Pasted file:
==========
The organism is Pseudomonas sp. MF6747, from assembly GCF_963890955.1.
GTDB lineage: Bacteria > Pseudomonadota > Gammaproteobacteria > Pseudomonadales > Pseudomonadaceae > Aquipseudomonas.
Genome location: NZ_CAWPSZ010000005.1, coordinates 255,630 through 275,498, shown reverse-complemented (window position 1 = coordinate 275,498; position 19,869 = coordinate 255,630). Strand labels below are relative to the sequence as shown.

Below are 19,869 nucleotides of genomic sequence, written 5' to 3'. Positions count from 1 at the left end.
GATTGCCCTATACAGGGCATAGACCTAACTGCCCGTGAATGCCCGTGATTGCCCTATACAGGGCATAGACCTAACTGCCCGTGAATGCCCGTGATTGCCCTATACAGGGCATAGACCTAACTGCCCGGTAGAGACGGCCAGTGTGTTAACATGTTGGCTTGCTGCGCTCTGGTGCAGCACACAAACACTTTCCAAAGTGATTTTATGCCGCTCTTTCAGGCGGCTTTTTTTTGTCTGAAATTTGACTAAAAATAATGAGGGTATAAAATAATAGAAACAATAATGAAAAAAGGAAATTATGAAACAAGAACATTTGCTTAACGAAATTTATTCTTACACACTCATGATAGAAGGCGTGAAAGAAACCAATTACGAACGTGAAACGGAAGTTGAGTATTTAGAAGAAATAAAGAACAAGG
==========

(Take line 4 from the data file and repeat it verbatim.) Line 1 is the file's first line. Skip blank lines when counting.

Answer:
Below are 19,869 nucleotides of genomic sequence, written 5' to 3'. Positions count from 1 at the left end.